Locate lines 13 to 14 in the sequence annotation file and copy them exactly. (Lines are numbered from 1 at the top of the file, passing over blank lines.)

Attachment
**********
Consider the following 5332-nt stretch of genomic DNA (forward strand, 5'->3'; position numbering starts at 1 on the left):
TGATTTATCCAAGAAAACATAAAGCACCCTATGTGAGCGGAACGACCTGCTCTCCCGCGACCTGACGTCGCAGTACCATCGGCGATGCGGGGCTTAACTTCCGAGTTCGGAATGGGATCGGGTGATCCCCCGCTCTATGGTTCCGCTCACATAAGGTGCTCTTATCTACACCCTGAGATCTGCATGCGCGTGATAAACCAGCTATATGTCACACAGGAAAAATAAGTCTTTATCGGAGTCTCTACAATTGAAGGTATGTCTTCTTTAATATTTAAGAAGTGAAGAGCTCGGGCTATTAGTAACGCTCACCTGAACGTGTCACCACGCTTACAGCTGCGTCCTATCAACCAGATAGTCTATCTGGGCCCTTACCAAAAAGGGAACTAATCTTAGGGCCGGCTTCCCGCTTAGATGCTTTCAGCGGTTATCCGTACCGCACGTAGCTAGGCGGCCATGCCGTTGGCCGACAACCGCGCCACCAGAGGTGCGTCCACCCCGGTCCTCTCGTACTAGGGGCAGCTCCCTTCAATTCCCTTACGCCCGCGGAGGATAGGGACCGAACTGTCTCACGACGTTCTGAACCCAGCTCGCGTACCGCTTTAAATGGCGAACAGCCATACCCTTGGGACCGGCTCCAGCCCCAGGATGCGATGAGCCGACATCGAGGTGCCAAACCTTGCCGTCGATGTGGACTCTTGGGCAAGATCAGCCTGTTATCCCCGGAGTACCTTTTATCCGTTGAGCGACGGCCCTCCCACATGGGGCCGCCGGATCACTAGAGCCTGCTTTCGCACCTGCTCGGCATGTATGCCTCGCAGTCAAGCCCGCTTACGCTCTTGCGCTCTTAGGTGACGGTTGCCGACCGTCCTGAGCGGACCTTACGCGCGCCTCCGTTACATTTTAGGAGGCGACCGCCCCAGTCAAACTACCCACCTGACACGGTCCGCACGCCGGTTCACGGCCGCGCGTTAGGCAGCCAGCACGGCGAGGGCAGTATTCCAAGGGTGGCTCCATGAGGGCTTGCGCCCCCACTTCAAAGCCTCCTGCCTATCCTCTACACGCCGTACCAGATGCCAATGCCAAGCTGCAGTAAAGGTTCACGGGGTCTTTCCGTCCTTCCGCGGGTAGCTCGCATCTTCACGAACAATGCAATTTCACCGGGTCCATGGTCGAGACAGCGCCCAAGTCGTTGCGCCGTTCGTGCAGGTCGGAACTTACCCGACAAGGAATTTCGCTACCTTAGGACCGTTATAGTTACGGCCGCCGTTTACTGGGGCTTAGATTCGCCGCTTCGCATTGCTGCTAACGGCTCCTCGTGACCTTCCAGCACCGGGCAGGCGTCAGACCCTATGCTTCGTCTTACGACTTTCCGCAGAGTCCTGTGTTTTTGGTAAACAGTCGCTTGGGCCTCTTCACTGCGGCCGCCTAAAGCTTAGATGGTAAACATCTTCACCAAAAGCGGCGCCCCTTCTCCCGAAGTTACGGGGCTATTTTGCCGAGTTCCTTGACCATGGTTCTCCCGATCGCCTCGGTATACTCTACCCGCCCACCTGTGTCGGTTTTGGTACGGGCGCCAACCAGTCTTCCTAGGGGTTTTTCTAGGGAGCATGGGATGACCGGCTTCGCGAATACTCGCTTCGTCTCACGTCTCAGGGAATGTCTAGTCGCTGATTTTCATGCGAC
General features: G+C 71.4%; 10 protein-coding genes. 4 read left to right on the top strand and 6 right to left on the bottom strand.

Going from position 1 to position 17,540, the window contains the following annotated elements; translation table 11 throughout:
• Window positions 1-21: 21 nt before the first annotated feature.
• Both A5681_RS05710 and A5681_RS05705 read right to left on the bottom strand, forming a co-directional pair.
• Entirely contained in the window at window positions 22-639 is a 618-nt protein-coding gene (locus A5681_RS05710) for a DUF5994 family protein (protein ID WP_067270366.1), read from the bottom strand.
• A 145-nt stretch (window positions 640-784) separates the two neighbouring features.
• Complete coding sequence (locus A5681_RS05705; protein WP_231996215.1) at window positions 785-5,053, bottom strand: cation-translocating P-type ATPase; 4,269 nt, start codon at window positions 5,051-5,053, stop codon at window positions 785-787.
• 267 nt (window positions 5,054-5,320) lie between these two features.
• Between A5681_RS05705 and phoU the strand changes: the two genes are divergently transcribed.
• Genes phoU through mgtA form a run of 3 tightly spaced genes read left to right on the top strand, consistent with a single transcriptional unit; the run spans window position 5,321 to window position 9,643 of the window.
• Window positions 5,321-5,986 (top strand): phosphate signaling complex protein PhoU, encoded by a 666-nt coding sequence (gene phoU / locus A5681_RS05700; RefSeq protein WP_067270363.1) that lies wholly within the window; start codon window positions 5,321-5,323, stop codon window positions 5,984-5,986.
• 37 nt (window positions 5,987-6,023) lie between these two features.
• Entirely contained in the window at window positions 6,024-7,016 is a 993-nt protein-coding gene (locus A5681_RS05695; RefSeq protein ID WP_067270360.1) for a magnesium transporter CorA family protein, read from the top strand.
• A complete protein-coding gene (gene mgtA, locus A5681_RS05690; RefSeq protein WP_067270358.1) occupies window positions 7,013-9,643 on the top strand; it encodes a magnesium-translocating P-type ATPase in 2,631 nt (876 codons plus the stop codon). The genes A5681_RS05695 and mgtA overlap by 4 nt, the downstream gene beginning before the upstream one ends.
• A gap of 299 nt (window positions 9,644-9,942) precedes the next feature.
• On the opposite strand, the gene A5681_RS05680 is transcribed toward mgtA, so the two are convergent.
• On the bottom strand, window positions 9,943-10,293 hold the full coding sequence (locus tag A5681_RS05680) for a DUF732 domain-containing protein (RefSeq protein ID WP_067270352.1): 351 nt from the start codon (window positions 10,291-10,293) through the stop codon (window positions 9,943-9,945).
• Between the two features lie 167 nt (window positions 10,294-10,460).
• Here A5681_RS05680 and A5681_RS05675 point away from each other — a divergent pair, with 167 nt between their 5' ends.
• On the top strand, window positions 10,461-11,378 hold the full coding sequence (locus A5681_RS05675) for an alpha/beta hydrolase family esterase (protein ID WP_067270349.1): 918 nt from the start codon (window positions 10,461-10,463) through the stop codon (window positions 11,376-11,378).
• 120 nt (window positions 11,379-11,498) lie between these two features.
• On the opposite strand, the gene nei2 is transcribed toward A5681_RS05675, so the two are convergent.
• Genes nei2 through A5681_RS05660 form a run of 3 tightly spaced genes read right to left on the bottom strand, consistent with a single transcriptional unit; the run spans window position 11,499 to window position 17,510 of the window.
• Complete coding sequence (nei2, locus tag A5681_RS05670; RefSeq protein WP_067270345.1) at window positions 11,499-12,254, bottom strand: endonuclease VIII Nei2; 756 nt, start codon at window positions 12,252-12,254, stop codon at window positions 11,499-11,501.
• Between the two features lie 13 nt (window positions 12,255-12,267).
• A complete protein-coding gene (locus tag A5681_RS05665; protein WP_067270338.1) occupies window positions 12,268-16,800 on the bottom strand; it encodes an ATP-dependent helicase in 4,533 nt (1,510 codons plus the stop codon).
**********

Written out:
• Window positions 5,321-5,986 (top strand): phosphate signaling complex protein PhoU, encoded by a 666-nt coding sequence (gene phoU / locus A5681_RS05700; RefSeq protein WP_067270363.1) that lies wholly within the window; start codon window positions 5,321-5,323, stop codon window positions 5,984-5,986.
• 37 nt (window positions 5,987-6,023) lie between these two features.